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One-Third Of World Can No Longer See Milky Way

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The Milky Way is now invisible to one-third of the world's population due to light pollution, a new map reveals. This includes 80 percent of people living in North America.

The New World Atlas of Artificial Night Sky Brightness documents the effects of light pollution across the globe.

The Earth, along with the rest of our solar system, sits at the outer edge of our disk-shaped galaxy. As we look up from the ground, into the disk, we are able to see a fog of stars, stretching across the sky. However, this magnificent sight is best seen under dark skies, and artificial lights from cities and automobiles can easily wash out the image.

"The new atlas provides a critical documentation of the state of the night environment as we stand on the cusp of a worldwide transition to LED technology. Unless careful consideration is given to LED color and lighting levels, this transition could unfortunately lead to a 2-3 fold increase in skyglow on clear nights," Fabio Falchi of the Italian Light Pollution Science and Technology Institute (Istil) said.

Western Europe is one of the areas of the world most heavily affected by light pollution, where dark skies are few and far between. Locations in Spain, Austria, Norway, Scotland and Sweden are still dark enough to view our home galaxy, the map reveals.

Light pollution not only affects astronomers, but can also alter the natural patterns of wildlife and ecosystems.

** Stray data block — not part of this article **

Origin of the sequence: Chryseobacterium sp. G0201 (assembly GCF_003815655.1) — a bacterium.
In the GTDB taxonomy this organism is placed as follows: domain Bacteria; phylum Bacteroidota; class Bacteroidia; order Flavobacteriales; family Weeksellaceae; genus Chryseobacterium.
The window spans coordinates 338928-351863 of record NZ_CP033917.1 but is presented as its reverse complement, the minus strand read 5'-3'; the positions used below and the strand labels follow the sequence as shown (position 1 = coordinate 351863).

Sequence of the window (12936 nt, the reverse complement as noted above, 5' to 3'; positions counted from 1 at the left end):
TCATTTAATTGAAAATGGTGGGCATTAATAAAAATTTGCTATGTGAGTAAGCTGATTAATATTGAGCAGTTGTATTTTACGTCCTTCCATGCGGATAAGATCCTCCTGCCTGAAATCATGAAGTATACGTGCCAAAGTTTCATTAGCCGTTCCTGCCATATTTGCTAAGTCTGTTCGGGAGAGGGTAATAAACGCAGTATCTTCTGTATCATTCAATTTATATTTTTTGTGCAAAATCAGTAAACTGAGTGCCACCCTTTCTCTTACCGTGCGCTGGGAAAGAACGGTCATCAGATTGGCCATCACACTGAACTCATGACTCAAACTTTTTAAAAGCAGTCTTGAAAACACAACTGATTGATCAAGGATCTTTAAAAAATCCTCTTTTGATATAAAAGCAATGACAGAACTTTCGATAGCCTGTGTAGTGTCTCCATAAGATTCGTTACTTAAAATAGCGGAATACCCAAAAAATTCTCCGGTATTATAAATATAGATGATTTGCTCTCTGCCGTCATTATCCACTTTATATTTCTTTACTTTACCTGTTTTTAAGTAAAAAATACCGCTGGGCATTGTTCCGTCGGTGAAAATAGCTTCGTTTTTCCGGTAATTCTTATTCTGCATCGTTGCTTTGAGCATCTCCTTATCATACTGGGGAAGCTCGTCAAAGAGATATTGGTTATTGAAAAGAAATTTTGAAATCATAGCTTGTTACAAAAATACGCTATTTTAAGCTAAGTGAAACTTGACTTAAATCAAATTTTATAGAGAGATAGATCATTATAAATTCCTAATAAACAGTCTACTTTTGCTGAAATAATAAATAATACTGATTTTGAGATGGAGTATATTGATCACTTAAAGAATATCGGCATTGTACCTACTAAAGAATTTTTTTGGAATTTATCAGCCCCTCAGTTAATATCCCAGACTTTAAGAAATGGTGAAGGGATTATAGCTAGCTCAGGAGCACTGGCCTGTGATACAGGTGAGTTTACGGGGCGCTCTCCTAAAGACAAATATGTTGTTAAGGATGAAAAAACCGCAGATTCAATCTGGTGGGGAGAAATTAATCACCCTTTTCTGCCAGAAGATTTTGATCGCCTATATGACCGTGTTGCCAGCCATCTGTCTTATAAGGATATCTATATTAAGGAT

The new study examines the fraction of people living in G20 countries who suffer from light pollution. Researchers found Australia and Canada were least affected by the phenomenon, while Italy and South Korea possess the least amount of dark sky conditions. Of all nations, South Korea showed the most light-polluted skies, a problem also found over much of Saudi Arabia. The darkest skies are found in India and Germany, according to the new study.

In 2001, researchers produced a map showing how light pollution affects populations around the globe. The Suomi NPP satellite currently in orbit is the first space-based observatory designed to measure light pollution on Earth. Data from this instrument was a great advance in this new data set compared with the earlier version of the graphic.

Amateur scientists also played a major role in data collection for the new map. A total of 20,865 sky quality meters around the globe were monitored by citizen scientists.

The map and analysis of light conditions around the world were published in the journal Science Advances.

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